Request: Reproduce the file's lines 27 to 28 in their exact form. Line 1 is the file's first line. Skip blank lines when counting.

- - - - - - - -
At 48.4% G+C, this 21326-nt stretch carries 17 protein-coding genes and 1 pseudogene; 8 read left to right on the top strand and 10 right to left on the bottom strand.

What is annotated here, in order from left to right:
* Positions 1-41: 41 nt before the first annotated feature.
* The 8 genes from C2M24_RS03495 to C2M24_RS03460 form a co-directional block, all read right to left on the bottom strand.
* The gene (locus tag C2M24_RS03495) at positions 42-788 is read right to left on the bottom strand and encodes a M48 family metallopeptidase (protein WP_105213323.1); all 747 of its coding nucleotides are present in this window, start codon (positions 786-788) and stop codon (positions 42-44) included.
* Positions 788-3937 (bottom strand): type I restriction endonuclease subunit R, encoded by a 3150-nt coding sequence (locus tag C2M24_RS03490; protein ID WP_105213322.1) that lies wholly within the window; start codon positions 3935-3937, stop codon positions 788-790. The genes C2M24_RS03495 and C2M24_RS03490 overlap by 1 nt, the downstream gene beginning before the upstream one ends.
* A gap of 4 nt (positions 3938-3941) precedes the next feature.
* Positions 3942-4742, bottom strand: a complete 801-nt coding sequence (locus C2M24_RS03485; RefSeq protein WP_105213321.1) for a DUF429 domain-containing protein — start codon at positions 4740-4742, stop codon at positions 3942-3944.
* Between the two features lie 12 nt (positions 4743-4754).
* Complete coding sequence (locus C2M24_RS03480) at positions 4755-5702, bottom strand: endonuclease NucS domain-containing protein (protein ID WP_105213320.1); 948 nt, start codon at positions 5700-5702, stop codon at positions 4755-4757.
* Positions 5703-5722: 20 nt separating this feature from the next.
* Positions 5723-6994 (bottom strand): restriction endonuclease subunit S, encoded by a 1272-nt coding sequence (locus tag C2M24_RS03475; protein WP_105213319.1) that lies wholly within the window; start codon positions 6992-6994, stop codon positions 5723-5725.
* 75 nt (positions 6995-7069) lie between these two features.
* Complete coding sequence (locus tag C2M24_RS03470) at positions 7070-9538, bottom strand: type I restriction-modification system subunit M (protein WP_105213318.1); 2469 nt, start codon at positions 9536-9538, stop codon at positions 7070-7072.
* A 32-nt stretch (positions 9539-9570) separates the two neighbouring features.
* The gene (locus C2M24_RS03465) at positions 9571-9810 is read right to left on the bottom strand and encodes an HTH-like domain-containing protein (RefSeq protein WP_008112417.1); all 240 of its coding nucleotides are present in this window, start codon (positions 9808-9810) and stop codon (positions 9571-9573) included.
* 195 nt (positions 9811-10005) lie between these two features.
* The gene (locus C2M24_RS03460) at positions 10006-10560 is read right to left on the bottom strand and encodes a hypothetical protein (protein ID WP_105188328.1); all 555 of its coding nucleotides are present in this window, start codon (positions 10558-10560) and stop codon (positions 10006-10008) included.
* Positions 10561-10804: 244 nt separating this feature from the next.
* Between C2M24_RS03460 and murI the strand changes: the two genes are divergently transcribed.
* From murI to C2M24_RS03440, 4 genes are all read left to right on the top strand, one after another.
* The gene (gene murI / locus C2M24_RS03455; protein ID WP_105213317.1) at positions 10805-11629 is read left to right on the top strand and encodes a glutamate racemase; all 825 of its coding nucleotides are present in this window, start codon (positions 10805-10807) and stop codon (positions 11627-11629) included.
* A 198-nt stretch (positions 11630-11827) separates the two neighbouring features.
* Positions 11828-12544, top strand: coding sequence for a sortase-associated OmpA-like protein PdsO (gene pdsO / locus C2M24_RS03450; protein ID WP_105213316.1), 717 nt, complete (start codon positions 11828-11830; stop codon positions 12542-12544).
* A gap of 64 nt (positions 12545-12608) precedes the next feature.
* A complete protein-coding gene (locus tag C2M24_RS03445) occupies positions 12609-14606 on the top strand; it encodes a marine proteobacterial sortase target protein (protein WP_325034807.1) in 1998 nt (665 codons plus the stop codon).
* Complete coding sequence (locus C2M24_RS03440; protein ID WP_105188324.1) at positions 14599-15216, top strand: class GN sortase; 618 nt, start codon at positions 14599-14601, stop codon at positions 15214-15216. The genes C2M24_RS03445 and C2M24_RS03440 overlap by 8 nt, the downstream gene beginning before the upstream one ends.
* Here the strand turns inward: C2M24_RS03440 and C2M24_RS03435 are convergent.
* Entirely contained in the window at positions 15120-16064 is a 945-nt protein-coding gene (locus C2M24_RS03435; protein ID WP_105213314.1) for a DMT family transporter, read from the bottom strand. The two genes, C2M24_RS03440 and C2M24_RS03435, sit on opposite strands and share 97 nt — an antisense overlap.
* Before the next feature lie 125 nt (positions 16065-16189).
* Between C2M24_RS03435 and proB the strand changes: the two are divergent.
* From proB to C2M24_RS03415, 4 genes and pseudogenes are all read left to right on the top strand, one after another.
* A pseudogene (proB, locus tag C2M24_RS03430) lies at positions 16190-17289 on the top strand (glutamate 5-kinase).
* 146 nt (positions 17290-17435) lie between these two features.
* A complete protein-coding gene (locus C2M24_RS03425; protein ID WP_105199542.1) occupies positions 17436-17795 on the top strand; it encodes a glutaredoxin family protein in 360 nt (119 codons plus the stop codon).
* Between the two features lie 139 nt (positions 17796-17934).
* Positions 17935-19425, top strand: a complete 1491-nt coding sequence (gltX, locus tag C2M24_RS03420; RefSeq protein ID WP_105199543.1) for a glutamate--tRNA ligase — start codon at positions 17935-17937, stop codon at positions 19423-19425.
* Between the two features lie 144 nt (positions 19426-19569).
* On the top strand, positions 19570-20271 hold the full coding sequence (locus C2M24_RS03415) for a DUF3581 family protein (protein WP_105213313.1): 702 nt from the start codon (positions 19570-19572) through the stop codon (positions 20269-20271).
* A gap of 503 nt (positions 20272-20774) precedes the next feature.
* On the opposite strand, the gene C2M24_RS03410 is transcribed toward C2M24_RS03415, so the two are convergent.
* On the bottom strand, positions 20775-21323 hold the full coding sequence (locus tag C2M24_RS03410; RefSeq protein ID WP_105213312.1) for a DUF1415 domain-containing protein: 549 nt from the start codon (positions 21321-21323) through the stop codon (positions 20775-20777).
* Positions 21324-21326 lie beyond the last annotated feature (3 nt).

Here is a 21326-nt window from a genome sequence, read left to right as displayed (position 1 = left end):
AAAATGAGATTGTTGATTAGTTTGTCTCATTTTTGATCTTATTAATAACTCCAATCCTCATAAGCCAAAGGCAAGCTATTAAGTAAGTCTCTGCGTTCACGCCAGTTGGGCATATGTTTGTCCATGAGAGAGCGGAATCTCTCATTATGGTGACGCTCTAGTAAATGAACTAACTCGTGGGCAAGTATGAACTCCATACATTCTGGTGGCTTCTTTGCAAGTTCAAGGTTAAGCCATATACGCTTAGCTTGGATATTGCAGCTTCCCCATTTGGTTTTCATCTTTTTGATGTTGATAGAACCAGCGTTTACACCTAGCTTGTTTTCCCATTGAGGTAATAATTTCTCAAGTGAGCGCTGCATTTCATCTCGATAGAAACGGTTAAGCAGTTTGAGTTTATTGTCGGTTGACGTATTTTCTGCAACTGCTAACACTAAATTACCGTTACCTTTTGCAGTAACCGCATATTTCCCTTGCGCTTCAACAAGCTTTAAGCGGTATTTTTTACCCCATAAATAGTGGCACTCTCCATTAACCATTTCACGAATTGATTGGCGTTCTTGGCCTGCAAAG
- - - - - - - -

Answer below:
* Complete coding sequence (locus C2M24_RS03440; protein ID WP_105188324.1) at positions 14599-15216, top strand: class GN sortase; 618 nt, start codon at positions 14599-14601, stop codon at positions 15214-15216. The genes C2M24_RS03445 and C2M24_RS03440 overlap by 8 nt, the downstream gene beginning before the upstream one ends.
* Here the strand turns inward: C2M24_RS03440 and C2M24_RS03435 are convergent.